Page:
Review and Giveaway of Fireworks in the Night

As if writing a book isn’t hard enough, author Sherry Miller has gone above and beyond by producing a full-blown audio track and lesson plan to accompany Fireworks in the Night, her first book in a series called Randy the Raccoon & His Musical Friends.

The book is full color and beautifully illustrated – sure to capture the attention of a young animal-loving audience! As a long-time music educator in both private and classroom settings, this book is an innovative addition to the other materials she has created to inspire a love of music in budding musicians.

The story is a creative weaving of Randy Raccoon’s nighttime escapades with a glimpse into the life of one of history’s greatest composers: George Frideric Handel. I was surprised that more of Handel’s story wasn’t included, but there is a list of “Fun Facts About George Frideric Handel” at the back of the book and the accompanying lesson plans (available as a free download upon providing your name and email address) cover some additional interesting information. Also, it’s helpful to note that the book assumes that the reader is listening to the correlating audio file (included in the free download) and references the music that they are hearing. If you have a device handy for little ones to play and follow along, I can envision them experiencing hours of enjoyment listening to the lively audio drama. This is a fun introduction to the world of Classical music, and hopefully will whet young appetites to explore and learn more!

Sherry has kindly offered to give away one free copy of Fireworks in the Night to a Music Matters Blog reader! Just leave a comment below to be entered in the drawing to win. A winner will be drawn using a random number generator at noon (CST) on Friday, June 10, 2016.

Review and Giveaway of Piano Safari Level 3

Even though I believe that a good teacher can effectively utilize any method or curriculum to help a student achieve success, there is something invigorating about having well-designed resources that capture a teacher’s philosophy and vision for their teaching. That’s how I’ve felt about Piano Safari ever since it’s debut a couple of years ago. It has been the perfect complement to my desire to help students develop creative freedom, technical ability, and musical artistry at the piano while also building a solid foundation of reading and rhythm skills.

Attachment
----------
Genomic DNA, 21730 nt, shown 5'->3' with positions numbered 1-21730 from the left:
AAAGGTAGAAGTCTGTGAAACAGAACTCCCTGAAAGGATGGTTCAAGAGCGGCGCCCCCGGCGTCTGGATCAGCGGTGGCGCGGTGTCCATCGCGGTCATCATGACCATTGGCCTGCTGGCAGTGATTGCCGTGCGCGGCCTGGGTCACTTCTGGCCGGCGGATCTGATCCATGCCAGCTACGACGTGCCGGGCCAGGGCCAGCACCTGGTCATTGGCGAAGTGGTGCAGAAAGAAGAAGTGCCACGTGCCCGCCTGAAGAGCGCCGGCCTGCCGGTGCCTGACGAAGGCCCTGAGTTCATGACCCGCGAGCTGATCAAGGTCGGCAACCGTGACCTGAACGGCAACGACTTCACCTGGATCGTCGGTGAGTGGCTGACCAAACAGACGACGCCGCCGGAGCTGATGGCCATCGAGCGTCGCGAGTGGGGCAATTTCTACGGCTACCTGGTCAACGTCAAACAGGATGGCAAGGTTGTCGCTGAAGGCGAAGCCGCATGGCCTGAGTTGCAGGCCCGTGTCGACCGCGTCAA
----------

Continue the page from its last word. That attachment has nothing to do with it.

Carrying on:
I don’t know who has been awaiting the release of Level 3 with more anticipation – me or my students – but it’s finally here! The pack includes a Technique Book, a Repertoire Book, and a set of Sight Reading Cards. I’ve had a blast looking through the materials and preparing to teach it. It’s also exciting to see some of the same Classical Education principles that I’m discovering are essential for true learning applied in this method. Namely, repetition, both of content and of processes, is necessary in order for students to attain mastery. I love how this is emphasized in the Technique Book through the use of cool images that the students are instructed to color one small section at a time for every accurate playing of a scale.

For this reason, I see the Technique Book being used not so much sequentially, but more in a spiral learning approach where a student continues to revisit the previously learned scales and exercises to develop increased speed, fluency, and familiarity. The Technique Book also references the animal techniques to instruct the students how to play each scale. The visuals are attractive and helpful while maintaining a clean, uncluttered page layout. I also appreciate the various practice strategies emphasized throughout the book. Another great feature is the way that each introduction of a new scale/key includes the same process as previously learned, while also incorporating a new accompaniment style, demonstrating to the student how the chords and chord progressions can be used in a musical way. All of this is then woven together into the Technique Extravaganza at the end of the book that gives the student an opportunity to showcase all that they have learned in a fun, energetic duet!

The Level 3 Repertoire Book is a fabulous compilation of original compositions, duets, and Classical pieces in their original form. The pieces are in major and minor keys (C,G,F, and a,e,d), and there are helpful bits of information and questions for the student to consider, along with brief biographical sketches about the various composers. This thoughtfully designed book will leave students well-prepared to continue their exploration of every musical style!